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2012 Atlantic Hurricane Season Birdseye Discussion #15

By: NCHurricane2009 , 3:04 AM GMT on May 22, 2012

...MAY 21 2012...
Alberto moving northeast away from the US east shore...and could lose its tropical cyclone status in the next 24 hours. If so...this will be the last discussion until June 1 2012...or unless yet another round of early-season tropical activity occurs in the Atlantic.

This is the fifteenth birdseye discussion of the 2012 Atlantic Hurricane Season. See previous discussion #3 concerning the idea behind this new type of discussion forum.

Any feedback on how to improve these discussions can be left in the comments section below. In particular...any suggestions on how to improve the standard two "birsdeye view" charts below will be much appreciated. Are you able to understand the markings in the charts? Are you able to relate what is said in the discussions to these charts?

One improvement being attempted this evening is the implementation of paragraph (P) numbers in general discussions. Paragraphs will cross-reference each other to make the discussion easier during complex weather patterns.


This chart is generated based on surface analysis from the National Hurricane Center TAFB at 1800Z, and the 1924Z-released HPC analysis.

In light blue is upper air anlaysis, with 200 mb wind barbs calculated by GOES satellite imagery showing the upper-level wind direction. Based on the 200 mb wind barbs, blue-dashed lines are locations of upper troughs, blue-zig-zag lines are locations of upper ridges. Blue Ls are locations of upper lows, blue Hs are locations of upper ridges.

In red is surface analysis, with solid lines indicating locations of surface fronts, dashed lines indicating locations of surface troughs, and zig-zag lines indicating surface ridge axes. Ls indicating surface lows, Hs indicating surface highs.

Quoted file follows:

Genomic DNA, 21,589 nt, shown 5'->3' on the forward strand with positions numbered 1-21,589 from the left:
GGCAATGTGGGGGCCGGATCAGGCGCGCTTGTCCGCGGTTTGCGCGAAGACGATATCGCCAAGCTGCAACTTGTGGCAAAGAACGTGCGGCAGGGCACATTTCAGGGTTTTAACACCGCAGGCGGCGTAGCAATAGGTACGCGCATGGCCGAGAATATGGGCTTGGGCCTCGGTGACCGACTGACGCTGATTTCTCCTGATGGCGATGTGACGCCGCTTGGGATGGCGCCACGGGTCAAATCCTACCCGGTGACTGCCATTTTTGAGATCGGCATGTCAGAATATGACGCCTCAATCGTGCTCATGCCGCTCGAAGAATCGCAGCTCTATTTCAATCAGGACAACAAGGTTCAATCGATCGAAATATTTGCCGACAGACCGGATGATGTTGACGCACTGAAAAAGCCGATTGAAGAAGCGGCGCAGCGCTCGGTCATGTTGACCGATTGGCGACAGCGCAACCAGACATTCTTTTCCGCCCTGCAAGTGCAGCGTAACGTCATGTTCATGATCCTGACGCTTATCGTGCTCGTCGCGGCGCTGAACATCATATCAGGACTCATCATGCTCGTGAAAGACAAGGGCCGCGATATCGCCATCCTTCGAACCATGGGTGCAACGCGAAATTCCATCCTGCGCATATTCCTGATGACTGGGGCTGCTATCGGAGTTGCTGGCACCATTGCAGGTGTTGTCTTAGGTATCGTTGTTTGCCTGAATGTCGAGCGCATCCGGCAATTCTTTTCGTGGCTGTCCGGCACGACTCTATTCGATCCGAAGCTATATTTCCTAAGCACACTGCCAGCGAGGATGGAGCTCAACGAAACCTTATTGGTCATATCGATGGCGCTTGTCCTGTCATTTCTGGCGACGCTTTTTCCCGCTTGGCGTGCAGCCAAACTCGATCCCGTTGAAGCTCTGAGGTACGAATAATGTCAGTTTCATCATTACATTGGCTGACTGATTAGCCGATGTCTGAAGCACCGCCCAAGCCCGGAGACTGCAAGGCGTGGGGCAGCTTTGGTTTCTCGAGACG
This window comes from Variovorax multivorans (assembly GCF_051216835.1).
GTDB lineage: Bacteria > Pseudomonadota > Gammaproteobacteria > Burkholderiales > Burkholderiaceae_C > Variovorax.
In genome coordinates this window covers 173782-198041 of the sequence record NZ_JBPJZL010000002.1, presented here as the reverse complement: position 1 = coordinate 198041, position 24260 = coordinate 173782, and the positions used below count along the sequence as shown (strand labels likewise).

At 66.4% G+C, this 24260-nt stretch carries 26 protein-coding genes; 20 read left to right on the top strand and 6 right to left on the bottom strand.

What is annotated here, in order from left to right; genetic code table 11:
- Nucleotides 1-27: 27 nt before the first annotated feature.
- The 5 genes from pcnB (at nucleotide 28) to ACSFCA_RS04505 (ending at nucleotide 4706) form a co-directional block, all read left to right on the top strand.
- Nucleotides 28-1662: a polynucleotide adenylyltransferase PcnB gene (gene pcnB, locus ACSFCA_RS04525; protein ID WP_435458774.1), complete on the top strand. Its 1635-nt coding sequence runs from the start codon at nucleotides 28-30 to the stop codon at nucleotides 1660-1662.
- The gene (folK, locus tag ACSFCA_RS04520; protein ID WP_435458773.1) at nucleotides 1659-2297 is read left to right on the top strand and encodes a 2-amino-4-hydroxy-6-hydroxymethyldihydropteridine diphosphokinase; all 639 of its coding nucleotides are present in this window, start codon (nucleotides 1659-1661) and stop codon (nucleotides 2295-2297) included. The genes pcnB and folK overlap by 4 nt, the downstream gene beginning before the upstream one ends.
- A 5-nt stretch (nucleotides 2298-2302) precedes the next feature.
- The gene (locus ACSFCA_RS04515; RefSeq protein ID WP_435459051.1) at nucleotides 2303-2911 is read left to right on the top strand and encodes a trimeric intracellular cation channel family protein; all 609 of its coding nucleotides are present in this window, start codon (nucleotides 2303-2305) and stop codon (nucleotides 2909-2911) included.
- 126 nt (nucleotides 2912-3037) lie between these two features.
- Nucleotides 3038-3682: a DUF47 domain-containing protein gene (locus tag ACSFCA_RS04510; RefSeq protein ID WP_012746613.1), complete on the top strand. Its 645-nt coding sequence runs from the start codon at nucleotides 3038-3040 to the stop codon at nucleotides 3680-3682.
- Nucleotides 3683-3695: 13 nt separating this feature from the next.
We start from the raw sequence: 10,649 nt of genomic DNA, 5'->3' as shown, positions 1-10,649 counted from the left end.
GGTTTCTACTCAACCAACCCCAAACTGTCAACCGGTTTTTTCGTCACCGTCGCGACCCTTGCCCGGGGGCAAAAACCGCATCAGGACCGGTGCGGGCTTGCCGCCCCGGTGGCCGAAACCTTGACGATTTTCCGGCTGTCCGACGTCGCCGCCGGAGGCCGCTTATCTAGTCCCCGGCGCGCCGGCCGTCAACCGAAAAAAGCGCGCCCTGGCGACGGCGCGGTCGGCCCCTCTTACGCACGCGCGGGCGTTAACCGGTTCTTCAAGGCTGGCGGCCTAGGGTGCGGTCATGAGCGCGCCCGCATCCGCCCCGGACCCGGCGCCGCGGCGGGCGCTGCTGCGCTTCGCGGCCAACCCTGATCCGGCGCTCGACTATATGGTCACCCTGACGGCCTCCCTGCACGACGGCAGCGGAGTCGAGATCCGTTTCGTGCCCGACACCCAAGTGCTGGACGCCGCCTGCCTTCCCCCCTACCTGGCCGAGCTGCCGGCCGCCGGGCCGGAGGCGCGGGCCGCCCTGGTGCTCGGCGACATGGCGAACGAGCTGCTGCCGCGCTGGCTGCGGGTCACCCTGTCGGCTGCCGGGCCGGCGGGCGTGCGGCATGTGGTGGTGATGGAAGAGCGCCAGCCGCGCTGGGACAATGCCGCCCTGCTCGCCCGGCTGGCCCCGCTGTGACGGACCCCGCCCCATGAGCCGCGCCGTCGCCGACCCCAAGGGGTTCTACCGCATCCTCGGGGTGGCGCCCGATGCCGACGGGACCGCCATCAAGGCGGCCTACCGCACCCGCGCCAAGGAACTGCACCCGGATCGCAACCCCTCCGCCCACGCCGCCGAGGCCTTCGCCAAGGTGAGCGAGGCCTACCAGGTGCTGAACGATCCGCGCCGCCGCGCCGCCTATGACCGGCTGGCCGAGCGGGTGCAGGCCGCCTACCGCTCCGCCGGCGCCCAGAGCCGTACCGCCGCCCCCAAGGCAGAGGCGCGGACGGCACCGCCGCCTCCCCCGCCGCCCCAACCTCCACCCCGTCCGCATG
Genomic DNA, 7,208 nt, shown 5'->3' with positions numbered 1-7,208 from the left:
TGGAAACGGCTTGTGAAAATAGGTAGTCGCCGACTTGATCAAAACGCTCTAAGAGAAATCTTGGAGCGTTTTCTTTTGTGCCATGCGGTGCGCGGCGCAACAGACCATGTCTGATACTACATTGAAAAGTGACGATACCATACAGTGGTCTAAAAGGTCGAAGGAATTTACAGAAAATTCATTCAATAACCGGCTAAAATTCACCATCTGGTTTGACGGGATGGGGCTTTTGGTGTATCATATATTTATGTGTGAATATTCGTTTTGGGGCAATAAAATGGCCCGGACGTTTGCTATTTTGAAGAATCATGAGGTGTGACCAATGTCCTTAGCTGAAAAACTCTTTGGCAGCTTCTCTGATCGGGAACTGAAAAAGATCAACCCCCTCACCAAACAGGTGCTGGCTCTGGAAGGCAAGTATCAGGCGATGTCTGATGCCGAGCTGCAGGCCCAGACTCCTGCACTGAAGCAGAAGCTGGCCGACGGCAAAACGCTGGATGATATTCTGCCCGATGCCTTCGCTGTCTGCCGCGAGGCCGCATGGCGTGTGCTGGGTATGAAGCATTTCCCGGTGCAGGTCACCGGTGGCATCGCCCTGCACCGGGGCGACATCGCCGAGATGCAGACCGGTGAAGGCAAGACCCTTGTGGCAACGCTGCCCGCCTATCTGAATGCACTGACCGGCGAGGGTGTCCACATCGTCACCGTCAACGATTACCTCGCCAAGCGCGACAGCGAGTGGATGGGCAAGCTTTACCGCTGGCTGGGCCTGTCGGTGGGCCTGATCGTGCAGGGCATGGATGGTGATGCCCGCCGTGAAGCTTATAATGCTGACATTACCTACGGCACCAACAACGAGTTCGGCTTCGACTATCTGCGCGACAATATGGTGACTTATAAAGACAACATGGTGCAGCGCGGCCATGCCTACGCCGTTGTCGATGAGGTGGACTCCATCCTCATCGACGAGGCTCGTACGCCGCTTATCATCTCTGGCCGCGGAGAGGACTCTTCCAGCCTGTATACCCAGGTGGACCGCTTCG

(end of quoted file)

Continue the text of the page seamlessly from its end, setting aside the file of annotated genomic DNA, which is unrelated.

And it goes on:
This chart is generated using GOES water vapor satellite imagery.Brown indicates dry air. White, blue, and purple indicates moist air. An increase in moisture indicates slower air parcel lapse rates with elevation and hence an increase toward instability.

Sea-surface temperatures are overlaid with light blue isotherms. The 26 deg C isotherm is highlighted in red. Waters at and south of the 26 deg C isotherm indicate low-level warmth and hence faster environmental lapse rates with elevation (more instability). Waters north of the 26 deg C isotherm indicate slower environmental lapse rates with elevation (less instability).

Alberto...hmmmm....not much to elaborate on since it has been well-behaved with the previous forecast in discussion #14A. He moved SE...ESE...then NE while orbiting cyclonically about the adjacent upper low as expected...and will continue NE as the frontal system in paragraph P2 (mid-latitudes discussion below) approaches from the west. Alberto has just weakened to a tropical depression due to the southwesterly vertical shear developing across the system (as evidenced by the exposed center and weak convective clouds biased to the NE of that center). Southwesterly shear was initialized by the adjacent upper low now to Alberto's NW...and will be maintained by incoming frontal upper trough in paragraph P2. Updated track and intensity forecast in Figure 1 below.

Figure 1: My best guess forecast for Tropical Depression Alberto as of May 21, 2012 late evening. Trackwise...being to the right of the NHC's track last night was a good prediction...as indeed it did go to the right of the NHC's best guess track. In fact my rightward bias was not right enough. Recent ENE motion suggests the rightward bias to the NHC track will continue...and this is what I forecasted above.

P1...In the upper-left of the above charts...next upper ridge in the mid-latitudes has entered the western US. Upper convergence on its east side supports central US surface ridge centers...with a max of 1025 mb in NW MIssouri.

P2...Upper trough from western US has arrived to the central US Divergent southwesterly flow ahead of this upper trough continues supporting a complex surface frontal system. The 1006 mb frontal depression over SW Hudson Bay 24 hrs ago is now the dominant low pressure system of this front...and has zoomed to the NE corner of Hudson Bay such that it its not in scope of the above charts. This dominant frontal low is also driving another cold front pushing southward across Canada...marked in the upper-left in the above charts with a weak 1012 mb low.

P3...Upper ridge in NE US and E Canada will be pushing offshore into the far north Atlantic in the next hours. It has temporarily merged with the Caribbean upper ridge mentioned later in paragraphs P6 and P7. It continues to be supported by warm air advection ahead of the frontal system in paragraph P2. Convergence on the east side of this upper ridge supports a greater-than-1028 mb surface ridge that has moved offshore from E Canada.